Overview of Private Equity

An equity investment in a business, which is not traded on the capital market, is referred to as private equity. Individuals or private institutions invest in companies with growth potential, without managing the business on a day to day basis through portfolios of private equity projects. They take the private equity route through limited partnerships, which allows them to invest in the portfolio projects while maintaining limited liability. Private equity experts involved in such a portfolio, called general partners, are usually involved with management decisions of the companies that form part of the portfolio. The general partners usually belong to the private equity company or the private equity division of a financial institution.

The limited partnership is referred to as the fund. Sometimes several private equity funds pool their funds together. Investors, private and institutional, can also invest in such ‘fund of funds’.

The most well- known form of private equity investing is venture capital funding. This is also considered the most traditional form of private equity. Venture capital funding has founded several technological successes and failures. In this form of private equity a business is funded from incubation, through set-up, R&D, production and an exit strategy through a buy-out or an initial public offering (IPO). The time frame of such investment is for several years at a time. Venture capitalists usually have several hits and misses in their portfolio. A big success however makes it viable for the investor to invest in further businesses.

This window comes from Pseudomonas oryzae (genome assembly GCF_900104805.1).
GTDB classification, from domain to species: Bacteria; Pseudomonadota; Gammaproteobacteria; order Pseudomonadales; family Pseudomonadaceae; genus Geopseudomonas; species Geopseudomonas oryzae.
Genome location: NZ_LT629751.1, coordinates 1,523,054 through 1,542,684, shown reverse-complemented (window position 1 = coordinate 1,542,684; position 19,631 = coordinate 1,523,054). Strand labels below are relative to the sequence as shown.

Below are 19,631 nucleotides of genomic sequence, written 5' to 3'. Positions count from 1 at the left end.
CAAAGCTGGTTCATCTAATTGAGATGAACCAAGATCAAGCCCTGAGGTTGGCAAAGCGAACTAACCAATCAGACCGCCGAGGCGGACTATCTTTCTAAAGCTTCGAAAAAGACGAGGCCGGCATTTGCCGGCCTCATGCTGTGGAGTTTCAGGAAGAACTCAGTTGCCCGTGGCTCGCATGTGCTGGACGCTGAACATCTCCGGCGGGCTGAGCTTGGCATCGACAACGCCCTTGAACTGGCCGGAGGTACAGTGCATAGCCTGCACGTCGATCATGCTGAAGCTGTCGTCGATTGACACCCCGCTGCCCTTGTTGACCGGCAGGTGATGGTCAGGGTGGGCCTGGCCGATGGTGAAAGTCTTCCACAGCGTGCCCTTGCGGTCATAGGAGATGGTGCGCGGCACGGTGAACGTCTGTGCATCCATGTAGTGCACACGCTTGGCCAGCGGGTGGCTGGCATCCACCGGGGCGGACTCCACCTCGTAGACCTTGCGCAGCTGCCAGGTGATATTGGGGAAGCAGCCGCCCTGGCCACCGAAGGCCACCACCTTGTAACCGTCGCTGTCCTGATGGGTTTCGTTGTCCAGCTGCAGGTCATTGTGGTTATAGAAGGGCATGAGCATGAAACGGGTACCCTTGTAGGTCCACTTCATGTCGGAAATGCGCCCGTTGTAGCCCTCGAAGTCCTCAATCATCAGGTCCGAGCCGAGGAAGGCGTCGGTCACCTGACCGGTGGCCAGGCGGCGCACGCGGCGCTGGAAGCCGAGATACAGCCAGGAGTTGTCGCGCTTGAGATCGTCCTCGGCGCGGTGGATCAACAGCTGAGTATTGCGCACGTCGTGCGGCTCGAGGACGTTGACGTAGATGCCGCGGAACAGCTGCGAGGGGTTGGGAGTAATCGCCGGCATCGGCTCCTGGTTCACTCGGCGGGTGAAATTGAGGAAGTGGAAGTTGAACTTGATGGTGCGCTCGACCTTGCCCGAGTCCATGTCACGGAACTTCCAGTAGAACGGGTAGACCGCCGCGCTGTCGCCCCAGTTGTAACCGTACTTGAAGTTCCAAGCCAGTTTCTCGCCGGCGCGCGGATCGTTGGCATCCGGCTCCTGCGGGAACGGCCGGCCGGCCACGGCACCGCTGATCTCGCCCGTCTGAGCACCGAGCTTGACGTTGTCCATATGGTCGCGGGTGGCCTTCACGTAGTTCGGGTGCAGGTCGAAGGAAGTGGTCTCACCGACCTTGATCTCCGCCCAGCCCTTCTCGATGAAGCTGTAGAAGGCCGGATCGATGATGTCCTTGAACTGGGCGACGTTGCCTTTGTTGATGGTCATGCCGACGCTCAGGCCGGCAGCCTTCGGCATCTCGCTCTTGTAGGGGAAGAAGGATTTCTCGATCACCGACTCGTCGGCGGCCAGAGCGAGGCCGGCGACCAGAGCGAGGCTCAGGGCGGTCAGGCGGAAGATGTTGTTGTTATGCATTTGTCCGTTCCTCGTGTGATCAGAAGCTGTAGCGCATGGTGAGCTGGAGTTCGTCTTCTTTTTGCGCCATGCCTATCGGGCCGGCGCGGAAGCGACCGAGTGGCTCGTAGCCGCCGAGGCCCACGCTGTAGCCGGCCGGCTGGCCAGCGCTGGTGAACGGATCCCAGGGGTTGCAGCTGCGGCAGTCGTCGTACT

Another form of private equity and possibly the largest category in it is the Leveraged Buy Out. Unlike a venture capitalist that has a minority interest in the company of choice, a leverage buyout investor has a majority stake in the company it is buying out. Usually these companies are publicly traded, but once the buy-out happens they usually become privately held. These buyouts see the private equity firm putting 20-40% of its own funds and borrowing the rest, hence the term leveraged buyout. The private equity firm then adds value to the company by involving itself in management and re-engineering it. It then puts up the firm up for sale either privately or through an IPO.

A variant of the leveraged buyout is the management buyout. In this format the managers of the acquired company become large investors in it. Large buyouts usually exceed $10 billion. There are however usually mid-size companies taken into the portfolio. A lot hinges on value addition when the company goes private. Private equity comes from across the globe. An acquired firm usually adds value with the help of its managers, hence management buyouts, to ensure a higher rate of success.

Yet another form of private equity is called distressed investing or vulture investing. Here private equity players zoom in on companies in financial distress. They then buy them out cheaply and restructure them. Any positive accruals made initially first go to debtors.

Another form of private equity investment is private investment in public equity (PIPE). These are the securities issued by public companies to private equity investors at a discount to the prevailing market price.

Additional Resource (Video): Private Equity Model-how private equity firms help businesses.

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